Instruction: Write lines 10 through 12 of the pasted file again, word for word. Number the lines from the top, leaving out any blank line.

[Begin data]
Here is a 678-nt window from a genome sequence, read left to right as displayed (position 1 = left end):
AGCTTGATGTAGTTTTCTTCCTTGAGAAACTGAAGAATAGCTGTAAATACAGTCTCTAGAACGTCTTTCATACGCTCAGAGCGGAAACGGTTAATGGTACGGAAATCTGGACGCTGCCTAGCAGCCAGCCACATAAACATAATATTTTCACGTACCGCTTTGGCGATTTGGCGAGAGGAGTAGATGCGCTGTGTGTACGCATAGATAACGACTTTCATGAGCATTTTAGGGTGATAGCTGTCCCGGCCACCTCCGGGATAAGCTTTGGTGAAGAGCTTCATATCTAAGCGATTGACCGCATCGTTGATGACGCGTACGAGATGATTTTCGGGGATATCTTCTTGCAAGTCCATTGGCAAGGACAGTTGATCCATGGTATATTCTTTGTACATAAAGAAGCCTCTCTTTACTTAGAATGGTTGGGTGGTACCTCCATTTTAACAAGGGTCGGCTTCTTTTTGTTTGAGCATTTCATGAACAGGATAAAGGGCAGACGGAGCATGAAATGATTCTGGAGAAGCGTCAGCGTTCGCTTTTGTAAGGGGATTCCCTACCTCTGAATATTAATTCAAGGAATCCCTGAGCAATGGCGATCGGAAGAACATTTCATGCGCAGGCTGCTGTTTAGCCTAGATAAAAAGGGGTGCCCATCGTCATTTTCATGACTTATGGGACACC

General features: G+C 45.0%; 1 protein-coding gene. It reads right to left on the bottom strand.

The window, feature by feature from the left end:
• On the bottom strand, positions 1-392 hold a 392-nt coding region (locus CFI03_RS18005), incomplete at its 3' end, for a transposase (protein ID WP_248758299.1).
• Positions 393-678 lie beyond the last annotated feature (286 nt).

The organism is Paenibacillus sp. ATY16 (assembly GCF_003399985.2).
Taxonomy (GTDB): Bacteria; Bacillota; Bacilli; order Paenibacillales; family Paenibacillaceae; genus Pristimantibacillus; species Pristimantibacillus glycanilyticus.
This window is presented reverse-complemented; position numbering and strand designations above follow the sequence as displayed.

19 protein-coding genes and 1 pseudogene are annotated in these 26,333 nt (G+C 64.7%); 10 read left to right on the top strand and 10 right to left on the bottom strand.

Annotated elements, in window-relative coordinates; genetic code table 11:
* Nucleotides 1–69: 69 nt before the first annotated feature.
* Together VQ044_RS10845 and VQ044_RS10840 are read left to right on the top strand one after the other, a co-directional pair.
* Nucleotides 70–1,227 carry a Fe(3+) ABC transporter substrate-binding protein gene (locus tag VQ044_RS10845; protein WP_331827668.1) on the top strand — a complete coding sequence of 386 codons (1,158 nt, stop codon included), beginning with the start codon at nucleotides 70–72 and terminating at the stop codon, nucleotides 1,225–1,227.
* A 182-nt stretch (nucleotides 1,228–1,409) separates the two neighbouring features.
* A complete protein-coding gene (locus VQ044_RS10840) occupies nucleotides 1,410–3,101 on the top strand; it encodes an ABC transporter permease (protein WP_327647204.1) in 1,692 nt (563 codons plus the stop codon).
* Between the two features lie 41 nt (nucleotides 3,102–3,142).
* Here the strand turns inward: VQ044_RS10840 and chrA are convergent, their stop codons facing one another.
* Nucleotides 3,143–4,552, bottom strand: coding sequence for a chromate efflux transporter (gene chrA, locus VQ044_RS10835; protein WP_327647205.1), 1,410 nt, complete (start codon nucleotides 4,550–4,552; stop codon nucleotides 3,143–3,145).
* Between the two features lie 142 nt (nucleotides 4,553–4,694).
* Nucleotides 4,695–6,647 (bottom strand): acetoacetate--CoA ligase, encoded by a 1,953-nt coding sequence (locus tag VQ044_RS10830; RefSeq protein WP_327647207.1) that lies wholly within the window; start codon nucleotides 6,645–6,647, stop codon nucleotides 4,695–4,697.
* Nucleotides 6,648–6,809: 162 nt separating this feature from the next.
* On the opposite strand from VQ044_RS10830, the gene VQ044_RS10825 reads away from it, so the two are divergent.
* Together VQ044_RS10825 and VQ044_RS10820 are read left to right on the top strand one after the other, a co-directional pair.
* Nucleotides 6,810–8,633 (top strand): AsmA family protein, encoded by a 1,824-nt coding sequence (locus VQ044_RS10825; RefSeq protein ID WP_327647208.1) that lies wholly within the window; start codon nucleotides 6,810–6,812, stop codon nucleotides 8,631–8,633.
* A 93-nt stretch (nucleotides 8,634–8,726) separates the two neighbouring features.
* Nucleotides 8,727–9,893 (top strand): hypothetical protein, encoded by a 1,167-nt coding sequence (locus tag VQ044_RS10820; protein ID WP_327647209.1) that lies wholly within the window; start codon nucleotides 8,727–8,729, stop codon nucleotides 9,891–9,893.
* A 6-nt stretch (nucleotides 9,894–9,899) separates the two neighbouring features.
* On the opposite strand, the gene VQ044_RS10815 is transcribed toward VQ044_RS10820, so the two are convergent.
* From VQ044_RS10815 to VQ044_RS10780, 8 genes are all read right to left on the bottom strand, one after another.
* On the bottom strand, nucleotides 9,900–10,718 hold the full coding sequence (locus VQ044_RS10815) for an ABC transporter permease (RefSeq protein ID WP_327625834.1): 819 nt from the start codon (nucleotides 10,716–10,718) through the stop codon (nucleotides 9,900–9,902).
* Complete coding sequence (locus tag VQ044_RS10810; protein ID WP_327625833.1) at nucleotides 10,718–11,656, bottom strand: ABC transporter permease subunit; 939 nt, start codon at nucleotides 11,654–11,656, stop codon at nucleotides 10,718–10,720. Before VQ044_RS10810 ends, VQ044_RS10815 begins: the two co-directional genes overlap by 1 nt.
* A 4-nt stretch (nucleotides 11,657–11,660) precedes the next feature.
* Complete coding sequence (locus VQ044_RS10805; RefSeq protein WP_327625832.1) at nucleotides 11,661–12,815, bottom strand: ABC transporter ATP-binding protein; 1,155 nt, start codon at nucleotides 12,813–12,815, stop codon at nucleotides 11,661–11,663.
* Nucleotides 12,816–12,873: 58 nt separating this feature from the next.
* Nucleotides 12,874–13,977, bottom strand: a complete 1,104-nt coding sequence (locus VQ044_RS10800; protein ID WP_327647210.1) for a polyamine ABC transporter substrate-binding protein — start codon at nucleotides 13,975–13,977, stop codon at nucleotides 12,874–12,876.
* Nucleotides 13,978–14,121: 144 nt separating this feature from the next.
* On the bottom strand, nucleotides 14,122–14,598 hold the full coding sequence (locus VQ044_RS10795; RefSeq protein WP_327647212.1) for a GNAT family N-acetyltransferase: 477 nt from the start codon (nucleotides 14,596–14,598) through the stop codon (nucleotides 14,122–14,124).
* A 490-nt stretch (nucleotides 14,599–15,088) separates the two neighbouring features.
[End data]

19 protein-coding genes and 1 pseudogene are annotated in these 26,333 nt (G+C 64.7%); 10 read left to right on the top strand and 10 right to left on the bottom strand.

Annotated elements, in window-relative coordinates; genetic code table 11:
* Nucleotides 1–69: 69 nt before the first annotated feature.